Sunburn Causes More Missed Days at Work

Sunburn Can Have Ripple Effect on Economy, Costing Millions

Medically Reviewed by Charlotte E. Grayson Mathis, MD on August 29, 2003
From the WebMD Archives

Aug. 29, 2003 -- The sting of sunburn is more far reaching than you might expect. Besides having a deadly link to skin cancer, a new study shows it is also a pain for the economy -- causing millions of dollars in missed workdays each year.

Researchers at the University of Texas Medical Branch at Galveston report that 16% of the sunburned beachgoers they surveyed miss an average of two workdays a year. The findings appear in the latest issue of Archives of Dermatology.

"The economic impact of sunburn is potentially enormous," said researcher Richard F. Wagner, MD, dermatology professor at University of Texas, in a news release.

Missed Days Add Up

And those missed days add up to big dollars for employers -- millions of dollars.

Researchers surveyed 56 sunburned beachgoers on a two-mile stretch of public beachfront in Galveston, Texas. They asked them questions to determine the frequency and severity of past sunburns. They also called them the next day to find out how much time they would miss from work as a result of the previous day's sunburn.

They found 68% reported painful sunburn. People who drank alcohol at the beach had more severe sunburns than nondrinkers, even if they spent the same amount of time in the sun. Finally, 28% of the group said they had missed between eight and nine days of work because of sunburn within the last year.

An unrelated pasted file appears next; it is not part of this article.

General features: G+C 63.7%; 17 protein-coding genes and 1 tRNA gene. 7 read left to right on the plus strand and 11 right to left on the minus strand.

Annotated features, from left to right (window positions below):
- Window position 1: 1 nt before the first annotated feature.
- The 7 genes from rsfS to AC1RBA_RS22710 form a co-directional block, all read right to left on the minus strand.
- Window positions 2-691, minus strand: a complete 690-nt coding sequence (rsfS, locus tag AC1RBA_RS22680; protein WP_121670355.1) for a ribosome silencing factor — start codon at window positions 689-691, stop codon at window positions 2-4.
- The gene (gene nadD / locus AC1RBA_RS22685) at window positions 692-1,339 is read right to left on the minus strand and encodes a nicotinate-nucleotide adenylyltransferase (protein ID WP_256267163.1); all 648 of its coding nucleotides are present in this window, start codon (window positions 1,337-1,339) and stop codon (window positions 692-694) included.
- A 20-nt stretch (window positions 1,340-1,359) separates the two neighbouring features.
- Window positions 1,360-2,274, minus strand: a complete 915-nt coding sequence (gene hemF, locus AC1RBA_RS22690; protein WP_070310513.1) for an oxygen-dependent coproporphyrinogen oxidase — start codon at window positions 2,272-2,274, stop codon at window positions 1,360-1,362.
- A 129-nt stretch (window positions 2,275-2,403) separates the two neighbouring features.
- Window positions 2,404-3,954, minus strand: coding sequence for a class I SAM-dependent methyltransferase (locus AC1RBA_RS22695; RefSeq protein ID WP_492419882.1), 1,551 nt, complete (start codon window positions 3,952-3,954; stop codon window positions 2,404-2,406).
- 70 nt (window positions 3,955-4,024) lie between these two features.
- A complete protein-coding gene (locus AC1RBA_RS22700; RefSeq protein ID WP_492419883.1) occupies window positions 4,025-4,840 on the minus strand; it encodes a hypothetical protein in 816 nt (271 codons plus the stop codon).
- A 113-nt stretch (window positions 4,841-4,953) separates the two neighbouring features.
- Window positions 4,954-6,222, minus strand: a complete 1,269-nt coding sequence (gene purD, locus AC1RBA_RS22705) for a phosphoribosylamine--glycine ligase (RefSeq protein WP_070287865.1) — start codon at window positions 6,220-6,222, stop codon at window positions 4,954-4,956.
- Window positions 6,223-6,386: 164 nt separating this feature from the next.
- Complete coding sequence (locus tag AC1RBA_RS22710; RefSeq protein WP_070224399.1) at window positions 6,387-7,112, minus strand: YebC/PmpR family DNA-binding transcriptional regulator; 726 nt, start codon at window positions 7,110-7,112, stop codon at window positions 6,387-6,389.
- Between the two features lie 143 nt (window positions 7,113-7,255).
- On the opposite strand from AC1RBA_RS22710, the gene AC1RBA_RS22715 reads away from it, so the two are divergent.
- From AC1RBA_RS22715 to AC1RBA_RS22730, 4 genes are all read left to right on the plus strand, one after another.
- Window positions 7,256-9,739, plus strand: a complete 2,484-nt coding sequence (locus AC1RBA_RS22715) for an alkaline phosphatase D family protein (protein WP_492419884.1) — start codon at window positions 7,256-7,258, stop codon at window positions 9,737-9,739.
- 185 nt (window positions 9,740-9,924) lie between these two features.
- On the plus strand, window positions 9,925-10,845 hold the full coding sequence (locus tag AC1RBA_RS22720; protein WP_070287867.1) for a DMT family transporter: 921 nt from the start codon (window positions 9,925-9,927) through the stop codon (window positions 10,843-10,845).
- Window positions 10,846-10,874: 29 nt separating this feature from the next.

In all, nearly 50,000 Galveston County residents miss work as a result of sunburn each year. That means more than 90,000 lost workdays, totaling a whopping $10 million annually, researchers write.

When researchers projected their findings to apply to all the 3 million visitors to Galveston beaches each year, they found that sunburns there could cost the economy as much as $40 million each year in lost work.

Researchers did not factor sunburn-related expenses -- such as fees for doctor visits and drug costs -- into the equation.

Studies have showed that avoiding sunburns, especially in childhood and adolescence, may reduce the risk of melanoma skin cancer. The National Cancer Institute suggests reducing exposure to high-intensity UV radiation, wearing protective clothing when out in the sun, and using sunscreen to protect yourself.

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SOURCES: Warthan, M. Archives of Dermatology, August 2003; vol 139: pp 1003-1006. News release, University of Texas Medical Branch at Galveston. National Cancer Institute.
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